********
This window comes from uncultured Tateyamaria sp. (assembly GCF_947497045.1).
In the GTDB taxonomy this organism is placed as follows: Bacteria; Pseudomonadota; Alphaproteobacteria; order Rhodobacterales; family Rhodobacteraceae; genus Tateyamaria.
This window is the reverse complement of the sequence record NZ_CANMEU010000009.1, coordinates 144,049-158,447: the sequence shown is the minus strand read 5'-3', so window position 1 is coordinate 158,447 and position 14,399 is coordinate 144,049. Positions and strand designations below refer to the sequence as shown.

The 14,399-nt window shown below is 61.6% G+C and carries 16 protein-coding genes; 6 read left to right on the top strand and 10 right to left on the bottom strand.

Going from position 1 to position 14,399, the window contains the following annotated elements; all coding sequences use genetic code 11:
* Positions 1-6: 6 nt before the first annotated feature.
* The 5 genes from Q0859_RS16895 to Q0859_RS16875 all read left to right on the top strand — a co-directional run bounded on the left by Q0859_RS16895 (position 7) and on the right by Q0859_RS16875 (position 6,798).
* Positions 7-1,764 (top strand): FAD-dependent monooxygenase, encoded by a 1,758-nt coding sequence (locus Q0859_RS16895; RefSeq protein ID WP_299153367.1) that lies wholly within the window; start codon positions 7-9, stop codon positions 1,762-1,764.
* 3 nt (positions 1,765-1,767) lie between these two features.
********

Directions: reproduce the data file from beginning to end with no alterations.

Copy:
This window comes from uncultured Tateyamaria sp. (assembly GCF_947497045.1).
In the GTDB taxonomy this organism is placed as follows: Bacteria; Pseudomonadota; Alphaproteobacteria; order Rhodobacterales; family Rhodobacteraceae; genus Tateyamaria.
This window is the reverse complement of the sequence record NZ_CANMEU010000009.1, coordinates 144,049-158,447: the sequence shown is the minus strand read 5'-3', so window position 1 is coordinate 158,447 and position 14,399 is coordinate 144,049. Positions and strand designations below refer to the sequence as shown.

The 14,399-nt window shown below is 61.6% G+C and carries 16 protein-coding genes; 6 read left to right on the top strand and 10 right to left on the bottom strand.

Going from position 1 to position 14,399, the window contains the following annotated elements; all coding sequences use genetic code 11:
* Positions 1-6: 6 nt before the first annotated feature.
* The 5 genes from Q0859_RS16895 to Q0859_RS16875 all read left to right on the top strand — a co-directional run bounded on the left by Q0859_RS16895 (position 7) and on the right by Q0859_RS16875 (position 6,798).
* Positions 7-1,764 (top strand): FAD-dependent monooxygenase, encoded by a 1,758-nt coding sequence (locus Q0859_RS16895; RefSeq protein ID WP_299153367.1) that lies wholly within the window; start codon positions 7-9, stop codon positions 1,762-1,764.
* 3 nt (positions 1,765-1,767) lie between these two features.